Shelley Rodgers – I found it a challenge. Which I accepted and achieved within a year. I found my images through a commission on three Ulster Tatler covers in one year and the rest is history. All in all, I achieved over 20 from covers in a few years. The studio that we build from the ground upwards was mine and my mother’s dream, but she unfortunately took cancer at 59 and died within 8 months after a late misdiagnosis. It was a very sad time. Then the studio was lost in an ongoing dispute.

Teddy Hayes – Who were your influences when you were creating your photographic style?

Shelley Rodgers – I have many influences in my later work with the two main ones being, Nicholas David Gordon Knight CBE (born 24 November 1958) is a British fashion photographer and founder and director of SHOW He is an honorary professor at University of the Arts London and was awarded an honorary Ph.D. by the same university. He has produced books of his work including retrospectives Nick night (1994) and Nick Knight (2009). In 2016, Knight’s 1992 campaign photograph for fashion brand Jil Sander was sold by Phillips auction house at the record-breaking price.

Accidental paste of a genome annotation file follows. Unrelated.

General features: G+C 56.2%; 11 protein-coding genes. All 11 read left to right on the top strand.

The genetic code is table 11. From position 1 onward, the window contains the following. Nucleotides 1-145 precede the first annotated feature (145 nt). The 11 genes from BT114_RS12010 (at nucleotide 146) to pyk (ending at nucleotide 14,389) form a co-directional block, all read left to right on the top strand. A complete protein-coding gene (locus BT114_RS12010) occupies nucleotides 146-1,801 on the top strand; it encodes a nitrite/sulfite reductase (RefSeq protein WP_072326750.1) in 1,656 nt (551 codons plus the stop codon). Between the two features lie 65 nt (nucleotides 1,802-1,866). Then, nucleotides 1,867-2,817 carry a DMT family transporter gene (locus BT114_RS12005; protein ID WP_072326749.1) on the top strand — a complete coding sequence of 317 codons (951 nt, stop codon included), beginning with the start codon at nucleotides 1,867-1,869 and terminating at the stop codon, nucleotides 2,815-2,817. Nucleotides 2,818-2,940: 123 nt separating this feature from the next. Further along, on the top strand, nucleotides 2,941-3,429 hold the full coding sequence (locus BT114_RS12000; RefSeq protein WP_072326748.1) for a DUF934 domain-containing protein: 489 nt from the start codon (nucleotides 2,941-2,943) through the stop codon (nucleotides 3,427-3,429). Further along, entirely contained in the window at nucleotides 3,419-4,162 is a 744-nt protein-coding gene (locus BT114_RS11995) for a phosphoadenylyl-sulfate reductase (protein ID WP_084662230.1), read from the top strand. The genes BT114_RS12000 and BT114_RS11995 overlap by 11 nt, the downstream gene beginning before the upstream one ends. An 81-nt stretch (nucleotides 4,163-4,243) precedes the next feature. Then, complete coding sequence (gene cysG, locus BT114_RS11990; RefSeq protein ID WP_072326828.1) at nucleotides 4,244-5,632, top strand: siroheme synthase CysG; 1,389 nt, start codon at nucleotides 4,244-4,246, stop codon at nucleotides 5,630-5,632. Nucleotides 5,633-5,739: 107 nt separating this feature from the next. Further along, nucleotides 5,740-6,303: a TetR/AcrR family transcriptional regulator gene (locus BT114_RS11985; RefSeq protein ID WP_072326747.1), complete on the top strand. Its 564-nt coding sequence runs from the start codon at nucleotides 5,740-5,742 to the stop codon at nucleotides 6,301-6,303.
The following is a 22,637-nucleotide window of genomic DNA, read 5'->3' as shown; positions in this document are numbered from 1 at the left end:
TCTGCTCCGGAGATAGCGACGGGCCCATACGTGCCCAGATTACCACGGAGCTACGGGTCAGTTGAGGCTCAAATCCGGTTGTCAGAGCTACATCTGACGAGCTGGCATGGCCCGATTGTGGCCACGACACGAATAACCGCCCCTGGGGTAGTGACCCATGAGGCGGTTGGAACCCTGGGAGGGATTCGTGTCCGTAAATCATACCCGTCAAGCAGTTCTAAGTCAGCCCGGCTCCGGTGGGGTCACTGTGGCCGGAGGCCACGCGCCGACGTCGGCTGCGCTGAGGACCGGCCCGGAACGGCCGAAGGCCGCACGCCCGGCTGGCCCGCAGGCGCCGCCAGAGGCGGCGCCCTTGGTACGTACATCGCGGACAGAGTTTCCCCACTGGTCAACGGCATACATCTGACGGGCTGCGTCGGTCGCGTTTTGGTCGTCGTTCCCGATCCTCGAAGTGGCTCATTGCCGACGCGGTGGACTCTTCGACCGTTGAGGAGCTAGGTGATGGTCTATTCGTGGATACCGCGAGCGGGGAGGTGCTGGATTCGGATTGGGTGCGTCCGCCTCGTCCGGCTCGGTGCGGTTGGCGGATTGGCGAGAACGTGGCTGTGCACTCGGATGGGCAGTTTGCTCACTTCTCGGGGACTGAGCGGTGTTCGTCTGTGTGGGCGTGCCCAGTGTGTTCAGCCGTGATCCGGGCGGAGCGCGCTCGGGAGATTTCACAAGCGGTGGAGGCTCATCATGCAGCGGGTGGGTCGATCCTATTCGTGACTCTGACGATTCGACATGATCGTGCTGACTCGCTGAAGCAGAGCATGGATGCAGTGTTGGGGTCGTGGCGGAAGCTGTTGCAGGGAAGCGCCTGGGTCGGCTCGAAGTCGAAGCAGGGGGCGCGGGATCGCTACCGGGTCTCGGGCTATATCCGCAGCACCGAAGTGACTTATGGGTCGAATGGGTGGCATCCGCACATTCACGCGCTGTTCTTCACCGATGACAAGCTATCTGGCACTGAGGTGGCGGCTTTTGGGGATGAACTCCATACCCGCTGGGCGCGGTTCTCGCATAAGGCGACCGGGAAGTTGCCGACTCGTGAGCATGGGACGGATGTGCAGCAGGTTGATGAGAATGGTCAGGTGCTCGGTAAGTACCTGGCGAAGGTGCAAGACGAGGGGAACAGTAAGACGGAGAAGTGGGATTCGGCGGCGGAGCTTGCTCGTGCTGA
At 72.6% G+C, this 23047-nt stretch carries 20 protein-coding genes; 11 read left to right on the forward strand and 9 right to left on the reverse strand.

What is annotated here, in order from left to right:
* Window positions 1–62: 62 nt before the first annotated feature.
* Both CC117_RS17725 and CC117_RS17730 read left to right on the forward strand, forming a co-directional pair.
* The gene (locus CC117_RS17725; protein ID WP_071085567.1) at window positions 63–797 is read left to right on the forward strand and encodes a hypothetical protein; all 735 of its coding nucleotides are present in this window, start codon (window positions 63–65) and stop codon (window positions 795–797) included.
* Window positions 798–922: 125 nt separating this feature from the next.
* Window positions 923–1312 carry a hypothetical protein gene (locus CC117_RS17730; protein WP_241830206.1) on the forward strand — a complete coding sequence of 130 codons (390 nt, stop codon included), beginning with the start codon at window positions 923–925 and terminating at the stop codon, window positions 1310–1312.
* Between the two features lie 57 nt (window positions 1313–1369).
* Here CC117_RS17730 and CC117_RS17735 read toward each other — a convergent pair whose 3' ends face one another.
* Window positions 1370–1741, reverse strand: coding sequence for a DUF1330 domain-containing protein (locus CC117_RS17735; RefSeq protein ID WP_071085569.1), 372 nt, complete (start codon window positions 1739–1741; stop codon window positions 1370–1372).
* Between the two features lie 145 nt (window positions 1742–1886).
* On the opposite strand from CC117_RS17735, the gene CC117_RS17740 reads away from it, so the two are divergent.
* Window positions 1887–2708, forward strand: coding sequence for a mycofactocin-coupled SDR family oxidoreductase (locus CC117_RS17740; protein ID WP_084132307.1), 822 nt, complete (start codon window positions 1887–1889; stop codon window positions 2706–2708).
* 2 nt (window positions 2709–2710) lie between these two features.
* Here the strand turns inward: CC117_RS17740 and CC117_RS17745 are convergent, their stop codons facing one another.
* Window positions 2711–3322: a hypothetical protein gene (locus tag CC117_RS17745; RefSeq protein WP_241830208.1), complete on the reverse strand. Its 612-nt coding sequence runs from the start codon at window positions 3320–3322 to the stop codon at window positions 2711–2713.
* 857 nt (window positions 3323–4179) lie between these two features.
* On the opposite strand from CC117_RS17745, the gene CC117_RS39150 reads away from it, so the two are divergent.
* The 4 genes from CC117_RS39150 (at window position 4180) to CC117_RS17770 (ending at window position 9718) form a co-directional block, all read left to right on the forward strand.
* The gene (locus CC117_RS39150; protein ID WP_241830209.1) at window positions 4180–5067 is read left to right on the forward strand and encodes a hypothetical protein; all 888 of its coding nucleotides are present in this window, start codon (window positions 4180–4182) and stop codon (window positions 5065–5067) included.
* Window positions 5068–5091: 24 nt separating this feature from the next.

And the second influence David LaChapelle is an American photographer, music video director and film director. He is best known for his work in fashion, photography, which often references art history and sometimes conveys social messages. His photographic style has been described as

“hyper-real and slyly subversive” and as “kitsch pop surrealism”. Once called the Fellini of photography, LaChapelle has worked for international publications and has had his work exhibited in commercial galleries and institutions around the world.

Teddy Hayes – What do you look for in a face to make it uniquely photographable?